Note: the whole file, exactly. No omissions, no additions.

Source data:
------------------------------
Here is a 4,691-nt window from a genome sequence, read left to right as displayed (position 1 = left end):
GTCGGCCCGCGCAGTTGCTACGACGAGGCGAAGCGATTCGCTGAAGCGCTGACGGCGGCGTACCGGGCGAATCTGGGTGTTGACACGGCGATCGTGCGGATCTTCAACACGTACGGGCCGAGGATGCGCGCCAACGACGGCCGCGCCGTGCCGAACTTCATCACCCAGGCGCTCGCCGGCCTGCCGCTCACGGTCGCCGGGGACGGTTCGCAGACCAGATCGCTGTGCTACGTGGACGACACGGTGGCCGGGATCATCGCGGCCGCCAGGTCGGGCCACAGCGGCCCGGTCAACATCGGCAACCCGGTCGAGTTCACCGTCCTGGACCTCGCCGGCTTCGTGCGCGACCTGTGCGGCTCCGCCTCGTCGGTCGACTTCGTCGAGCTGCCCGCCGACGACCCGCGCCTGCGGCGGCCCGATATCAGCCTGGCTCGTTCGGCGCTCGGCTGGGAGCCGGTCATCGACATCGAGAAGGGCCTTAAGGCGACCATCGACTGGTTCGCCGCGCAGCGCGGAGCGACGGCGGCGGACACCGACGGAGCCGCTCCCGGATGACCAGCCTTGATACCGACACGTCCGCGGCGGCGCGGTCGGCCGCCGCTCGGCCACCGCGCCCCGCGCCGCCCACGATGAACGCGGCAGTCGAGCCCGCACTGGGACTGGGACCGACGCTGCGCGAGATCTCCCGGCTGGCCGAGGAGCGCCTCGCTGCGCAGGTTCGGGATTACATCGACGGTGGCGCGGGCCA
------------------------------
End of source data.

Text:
Here is a 4,691-nt window from a genome sequence, read left to right as displayed (position 1 = left end):
GTCGGCCCGCGCAGTTGCTACGACGAGGCGAAGCGATTCGCTGAAGCGCTGACGGCGGCGTACCGGGCGAATCTGGGTGTTGACACGGCGATCGTGCGGATCTTCAACACGTACGGGCCGAGGATGCGCGCCAACGACGGCCGCGCCGTGCCGAACTTCATCACCCAGGCGCTCGCCGGCCTGCCGCTCACGGTCGCCGGGGACGGTTCGCAGACCAGATCGCTGTGCTACGTGGACGACACGGTGGCCGGGATCATCGCGGCCGCCAGGTCGGGCCACAGCGGCCCGGTCAACATCGGCAACCCGGTCGAGTTCACCGTCCTGGACCTCGCCGGCTTCGTGCGCGACCTGTGCGGCTCCGCCTCGTCGGTCGACTTCGTCGAGCTGCCCGCCGACGACCCGCGCCTGCGGCGGCCCGATATCAGCCTGGCTCGTTCGGCGCTCGGCTGGGAGCCGGTCATCGACATCGAGAAGGGCCTTAAGGCGACCATCGACTGGTTCGCCGCGCAGCGCGGAGCGACGGCGGCGGACACCGACGGAGCCGCTCCCGGATGACCAGCCTTGATACCGACACGTCCGCGGCGGCGCGGTCGGCCGCCGCTCGGCCACCGCGCCCCGCGCCGCCCACGATGAACGCGGCAGTCGAGCCCGCACTGGGACTGGGACCGACGCTGCGCGAGATCTCCCGGCTGGCCGAGGAGCGCCTCGCTGCGCAGGTTCGGGATTACATCGACGGTGGCGCGGGCCA